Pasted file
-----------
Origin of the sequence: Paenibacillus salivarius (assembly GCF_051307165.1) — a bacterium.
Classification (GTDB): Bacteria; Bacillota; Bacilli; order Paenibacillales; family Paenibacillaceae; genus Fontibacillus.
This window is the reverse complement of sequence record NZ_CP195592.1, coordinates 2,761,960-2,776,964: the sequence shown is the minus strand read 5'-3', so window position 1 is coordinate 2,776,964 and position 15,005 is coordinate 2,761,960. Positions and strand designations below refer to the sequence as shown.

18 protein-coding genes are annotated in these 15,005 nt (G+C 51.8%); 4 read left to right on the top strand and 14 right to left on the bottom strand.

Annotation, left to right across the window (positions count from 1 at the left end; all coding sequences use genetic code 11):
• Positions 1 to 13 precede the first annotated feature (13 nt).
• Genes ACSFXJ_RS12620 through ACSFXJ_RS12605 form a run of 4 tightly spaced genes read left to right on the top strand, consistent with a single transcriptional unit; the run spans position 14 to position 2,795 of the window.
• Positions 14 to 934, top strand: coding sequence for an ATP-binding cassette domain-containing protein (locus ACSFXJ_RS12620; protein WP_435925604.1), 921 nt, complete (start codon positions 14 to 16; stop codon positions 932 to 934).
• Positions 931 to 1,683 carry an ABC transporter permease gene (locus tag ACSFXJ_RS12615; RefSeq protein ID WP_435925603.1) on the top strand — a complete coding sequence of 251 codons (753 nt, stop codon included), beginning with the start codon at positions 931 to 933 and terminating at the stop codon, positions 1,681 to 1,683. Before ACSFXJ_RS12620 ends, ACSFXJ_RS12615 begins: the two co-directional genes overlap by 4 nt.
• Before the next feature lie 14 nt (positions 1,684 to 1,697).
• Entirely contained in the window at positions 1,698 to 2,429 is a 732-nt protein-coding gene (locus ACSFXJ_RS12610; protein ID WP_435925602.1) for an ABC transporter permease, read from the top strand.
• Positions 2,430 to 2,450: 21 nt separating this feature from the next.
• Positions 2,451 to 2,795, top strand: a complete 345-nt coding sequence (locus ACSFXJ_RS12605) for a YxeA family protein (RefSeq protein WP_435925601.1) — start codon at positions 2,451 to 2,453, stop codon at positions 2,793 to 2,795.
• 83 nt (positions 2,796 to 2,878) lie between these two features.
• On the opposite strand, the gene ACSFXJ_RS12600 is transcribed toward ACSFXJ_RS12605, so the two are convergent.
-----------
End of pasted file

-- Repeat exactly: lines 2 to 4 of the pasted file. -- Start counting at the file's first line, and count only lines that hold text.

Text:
Classification (GTDB): Bacteria; Bacillota; Bacilli; order Paenibacillales; family Paenibacillaceae; genus Fontibacillus.
This window is the reverse complement of sequence record NZ_CP195592.1, coordinates 2,761,960-2,776,964: the sequence shown is the minus strand read 5'-3', so window position 1 is coordinate 2,776,964 and position 15,005 is coordinate 2,761,960. Positions and strand designations below refer to the sequence as shown.

18 protein-coding genes are annotated in these 15,005 nt (G+C 51.8%); 4 read left to right on the top strand and 14 right to left on the bottom strand.